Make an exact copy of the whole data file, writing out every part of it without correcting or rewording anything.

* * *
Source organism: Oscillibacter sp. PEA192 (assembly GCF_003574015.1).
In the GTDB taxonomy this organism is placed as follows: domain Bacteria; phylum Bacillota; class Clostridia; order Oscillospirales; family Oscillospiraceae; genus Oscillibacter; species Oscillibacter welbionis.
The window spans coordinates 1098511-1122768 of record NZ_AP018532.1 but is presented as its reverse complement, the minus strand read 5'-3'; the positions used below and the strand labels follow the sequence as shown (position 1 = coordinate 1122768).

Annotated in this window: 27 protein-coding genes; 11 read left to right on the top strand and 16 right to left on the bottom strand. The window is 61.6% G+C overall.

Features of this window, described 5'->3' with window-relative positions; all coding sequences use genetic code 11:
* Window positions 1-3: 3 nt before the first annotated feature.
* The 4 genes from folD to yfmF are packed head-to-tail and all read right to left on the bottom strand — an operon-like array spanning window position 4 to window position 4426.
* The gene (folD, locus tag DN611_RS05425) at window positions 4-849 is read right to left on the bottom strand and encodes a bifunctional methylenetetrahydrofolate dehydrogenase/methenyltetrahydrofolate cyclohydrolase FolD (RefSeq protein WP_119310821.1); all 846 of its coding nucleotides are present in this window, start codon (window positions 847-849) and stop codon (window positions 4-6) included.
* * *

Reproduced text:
Source organism: Oscillibacter sp. PEA192 (assembly GCF_003574015.1).
In the GTDB taxonomy this organism is placed as follows: domain Bacteria; phylum Bacillota; class Clostridia; order Oscillospirales; family Oscillospiraceae; genus Oscillibacter; species Oscillibacter welbionis.
The window spans coordinates 1098511-1122768 of record NZ_AP018532.1 but is presented as its reverse complement, the minus strand read 5'-3'; the positions used below and the strand labels follow the sequence as shown (position 1 = coordinate 1122768).

Annotated in this window: 27 protein-coding genes; 11 read left to right on the top strand and 16 right to left on the bottom strand. The window is 61.6% G+C overall.

Features of this window, described 5'->3' with window-relative positions; all coding sequences use genetic code 11:
* Window positions 1-3: 3 nt before the first annotated feature.
* The 4 genes from folD to yfmF are packed head-to-tail and all read right to left on the bottom strand — an operon-like array spanning window position 4 to window position 4426.
* The gene (folD, locus tag DN611_RS05425) at window positions 4-849 is read right to left on the bottom strand and encodes a bifunctional methylenetetrahydrofolate dehydrogenase/methenyltetrahydrofolate cyclohydrolase FolD (RefSeq protein WP_119310821.1); all 846 of its coding nucleotides are present in this window, start codon (window positions 847-849) and stop codon (window positions 4-6) included.